1mo Progress Report for PPL at Local Airport

Hi Folks,
Posting cuz I think this might help others especially if our mentors comment.
Here is my current experience getting the PPL *PRIOR * to possibly joining ATP.

  1. Price: lies! The current place I’m training quotes the cheapest everything on their website, none of which I use (aircraft, the minimum hrs everything takes, an underestimated hourly-CFI rate, among other unexpected price gauges). Find someone who has recent experience to tell you what the costs are!!
  2. Ground School: its allll on you, assuming you do online courses. No teachers, no classes or classmates, no shortcuts. Do the work or else.
    I am studying like crazy amidst a full time job and its a LOT to learn. Especially weather and sectionals. Thoughts from Mentors about studying??
    I’ve just been repeatedly taking practice tests and studying the ones I miss. 5wks in and will take the FAA written by Early March at this pace (Using Sporty’s, I like it mostly! I do want more physical books though).
  3. Instructor: $85/hr. Seems like a lot. Adds up big time. How do we best utilize our CFIs?
  4. Landing- not good at it after 3 hours and 12 touchdowns so far… advice? I feel like aiming at the numbers makes me nervous I’ll undershoot the runway but then I over-flare and bounce.
    Slow flight approach is wobbly and its hard to focus on aligning w the centerline while getting pitch and altitude correct.
  5. Only 10 hrs flight time so far in 5 weeks. (Mostly my job traveling, plus weather). It seems like my CFI is almost ready to turn me solo once I master landing but I feel very underprepared. Thoughts?
  6. Questions- once I have my PPL, how many hours should I practice solo, honing skills, before I talk to ATP about continuing there? Can I realistically keep my job or do I go all in after PPL? I’m in an entirely different industry right now and really don’t wanna quit this job in the next 18mos unless I absolutely have to. But maybe I do!!

***** HOT TAKE- Even if one or two folks respond, please feel free to respond as if no one has yet. It’s super helpful hearing more than a few opinions! Thx!


I hate to say “we told you so” so I won’t but training part-time locally simply doesn’t work.

My advice is cut your losses and start fresh with ATP.



I taught at ATP, Wayman Aviation and as a private contract CFI, so I’ve had full time airline students and part time students.
As a CFI I loved getting every flight hour I could, but I’d tell every part-time student the same thing (especially private).

  1. Don’t bother if you won’t fly at least 3 times per week(4-6hrs).
  2. Don’t bother if you’re paycheck to paycheck and having to delay training to build up your bank.
  3. Don’t show up unprepared (You should already know steps to maneuvers, TO/Landings, etc. In the air a CFI should demonstrate things once, but it is not the place to be teaching).

Any of these will cause you to burn money having to repeat skills constantly due to lack of consistent muscle memory and could cause you to ultimately quit.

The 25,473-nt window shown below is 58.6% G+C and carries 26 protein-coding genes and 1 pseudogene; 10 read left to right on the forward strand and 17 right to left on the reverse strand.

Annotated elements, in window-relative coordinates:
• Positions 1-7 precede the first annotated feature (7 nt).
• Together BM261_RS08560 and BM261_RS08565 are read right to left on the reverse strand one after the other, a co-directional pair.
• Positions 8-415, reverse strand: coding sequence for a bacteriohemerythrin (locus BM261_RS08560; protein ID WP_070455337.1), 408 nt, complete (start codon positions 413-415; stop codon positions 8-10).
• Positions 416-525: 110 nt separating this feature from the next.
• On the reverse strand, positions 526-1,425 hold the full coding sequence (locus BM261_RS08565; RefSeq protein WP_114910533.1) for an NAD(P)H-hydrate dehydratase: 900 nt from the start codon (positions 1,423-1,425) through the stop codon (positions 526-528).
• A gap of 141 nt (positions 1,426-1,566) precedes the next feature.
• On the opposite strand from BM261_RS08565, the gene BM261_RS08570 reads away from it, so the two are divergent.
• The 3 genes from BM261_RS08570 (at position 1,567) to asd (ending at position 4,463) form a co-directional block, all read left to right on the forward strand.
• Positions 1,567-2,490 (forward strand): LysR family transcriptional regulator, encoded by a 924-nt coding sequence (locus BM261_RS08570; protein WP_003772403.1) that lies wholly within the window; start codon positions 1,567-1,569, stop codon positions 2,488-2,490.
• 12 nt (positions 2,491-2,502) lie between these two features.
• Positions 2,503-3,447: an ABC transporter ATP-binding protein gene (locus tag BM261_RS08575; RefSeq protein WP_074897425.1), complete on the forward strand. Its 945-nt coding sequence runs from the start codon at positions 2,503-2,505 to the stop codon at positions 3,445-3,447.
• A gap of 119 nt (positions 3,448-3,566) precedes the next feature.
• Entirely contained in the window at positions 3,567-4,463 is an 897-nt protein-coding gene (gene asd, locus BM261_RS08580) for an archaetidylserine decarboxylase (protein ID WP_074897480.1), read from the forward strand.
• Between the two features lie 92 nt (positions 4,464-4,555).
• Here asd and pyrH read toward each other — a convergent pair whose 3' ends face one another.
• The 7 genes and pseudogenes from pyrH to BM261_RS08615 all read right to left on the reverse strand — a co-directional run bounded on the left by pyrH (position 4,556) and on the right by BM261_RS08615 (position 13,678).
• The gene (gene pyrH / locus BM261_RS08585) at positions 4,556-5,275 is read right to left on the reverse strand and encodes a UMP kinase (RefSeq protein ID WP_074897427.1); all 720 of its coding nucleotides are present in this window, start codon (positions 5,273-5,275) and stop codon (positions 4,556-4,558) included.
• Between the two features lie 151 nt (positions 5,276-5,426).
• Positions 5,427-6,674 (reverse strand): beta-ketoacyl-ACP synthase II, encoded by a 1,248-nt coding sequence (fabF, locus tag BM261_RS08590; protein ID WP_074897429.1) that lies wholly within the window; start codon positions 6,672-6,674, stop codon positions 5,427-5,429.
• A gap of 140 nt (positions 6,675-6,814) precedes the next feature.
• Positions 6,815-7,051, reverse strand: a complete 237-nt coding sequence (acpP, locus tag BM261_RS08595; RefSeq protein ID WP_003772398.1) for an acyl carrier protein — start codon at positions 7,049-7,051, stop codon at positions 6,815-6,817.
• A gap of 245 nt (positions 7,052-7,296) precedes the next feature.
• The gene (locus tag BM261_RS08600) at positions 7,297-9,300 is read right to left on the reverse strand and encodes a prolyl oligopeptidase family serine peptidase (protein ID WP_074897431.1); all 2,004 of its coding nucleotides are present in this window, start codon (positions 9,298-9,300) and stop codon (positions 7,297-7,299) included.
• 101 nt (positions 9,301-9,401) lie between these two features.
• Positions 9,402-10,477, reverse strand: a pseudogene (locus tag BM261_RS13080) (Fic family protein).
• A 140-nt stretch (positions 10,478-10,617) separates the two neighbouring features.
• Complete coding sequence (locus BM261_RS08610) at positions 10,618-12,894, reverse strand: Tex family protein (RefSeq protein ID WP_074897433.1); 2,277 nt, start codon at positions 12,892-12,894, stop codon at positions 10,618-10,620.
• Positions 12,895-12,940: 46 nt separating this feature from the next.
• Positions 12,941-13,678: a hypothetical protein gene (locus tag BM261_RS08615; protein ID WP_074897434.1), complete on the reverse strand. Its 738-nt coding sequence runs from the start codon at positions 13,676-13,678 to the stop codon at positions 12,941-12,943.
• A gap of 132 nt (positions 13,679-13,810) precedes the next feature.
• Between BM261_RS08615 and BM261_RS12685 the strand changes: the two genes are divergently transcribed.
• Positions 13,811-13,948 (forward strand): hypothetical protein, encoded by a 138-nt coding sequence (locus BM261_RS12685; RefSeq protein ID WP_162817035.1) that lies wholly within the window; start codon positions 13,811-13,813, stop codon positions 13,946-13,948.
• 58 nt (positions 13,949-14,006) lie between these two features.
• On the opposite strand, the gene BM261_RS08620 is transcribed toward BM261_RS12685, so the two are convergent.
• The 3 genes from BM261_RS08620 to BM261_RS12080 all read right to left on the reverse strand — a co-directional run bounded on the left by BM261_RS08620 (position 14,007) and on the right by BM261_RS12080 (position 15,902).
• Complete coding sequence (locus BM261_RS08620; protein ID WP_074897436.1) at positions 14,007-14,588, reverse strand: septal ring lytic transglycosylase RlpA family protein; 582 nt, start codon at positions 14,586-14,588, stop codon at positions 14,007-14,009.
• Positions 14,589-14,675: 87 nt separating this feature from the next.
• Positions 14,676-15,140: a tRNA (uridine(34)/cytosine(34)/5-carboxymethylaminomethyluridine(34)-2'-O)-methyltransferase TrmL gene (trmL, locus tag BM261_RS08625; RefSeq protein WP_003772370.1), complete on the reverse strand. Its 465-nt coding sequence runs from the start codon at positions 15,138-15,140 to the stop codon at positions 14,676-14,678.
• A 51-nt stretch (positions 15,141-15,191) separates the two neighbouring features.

My goal as a CFI is to see you succeed, and only flying 2hrs per week is not setting you up for success.

  1. I agree you should always dig into pricing/quality yourself and get opinions from current students.
  2. Ground school is being done this way at many schools. Online/Self study & occasional overview sessions with the CFI. Wayman included big classroom grounds, as did I at ATP one or two days per week.
  3. $85/hr is on the steeper side. Depends on aircraft flying, location and their experience. Being prepared and good at self study is the only way save money here (chair flying helps).
  4. Consistent practice is key. If you do get in a landing rut, sometimes breaking it up and practicing slow flight helps.
  5. For Solo, remember your training, you’ll be fine. But you need to fly more per week!
  6. I used to say people might be able to hold a job while training at ATP…. Since they accelerated the program further and added more studying I 100% do NOT recommend.
  7. I believe it’s 60-80hrs ATP requires to join the credit private program (I couldn’t find the policy at the moment).

Best of luck,
Chris F

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There is always a risk when you try to do your own flight training program a smaller-scale school. I found that out for myself after a few months of starting, my flight school I was at originally closed down and I was stranded for 3 months until I bit the bullet and drove 45 minutes each way to finish my training.

The reason we say “do your research” isn’t because we are bias about ATP, which all of the mentors are because we are where we are because of the success at ATP and hard work we all put in… It’s because ATP offers the equipment, personnel, and materials it takes to be successful in every aspect. When attending ATP, it comes down to you, the student in your success. We can’t hold everyone’s hand and I think it’s very important to realize in the airline world, you need self-accountability and the ability to learn. Before every flight, we sign a dispatch release that basically states, “We are fit to fly” and reviewed the entirety of that flight, self-accountability. Flight school isn’t for everyone and if it was, we wouldn’t have this pilot shortage.

I would STRONGLY recommend looking into a program like ATP or similar where they have reputable resources where you can be successful in one go. I am a big facts guy, I love numbers and more importantly, I love flying:


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This is exactly why we never recommend training with local schools if your goal is to then go on to ATP. My recommendation would be to pause your training and resume it full time with ATP when you are ready to do so. If you continue with this school, just expect more of the same.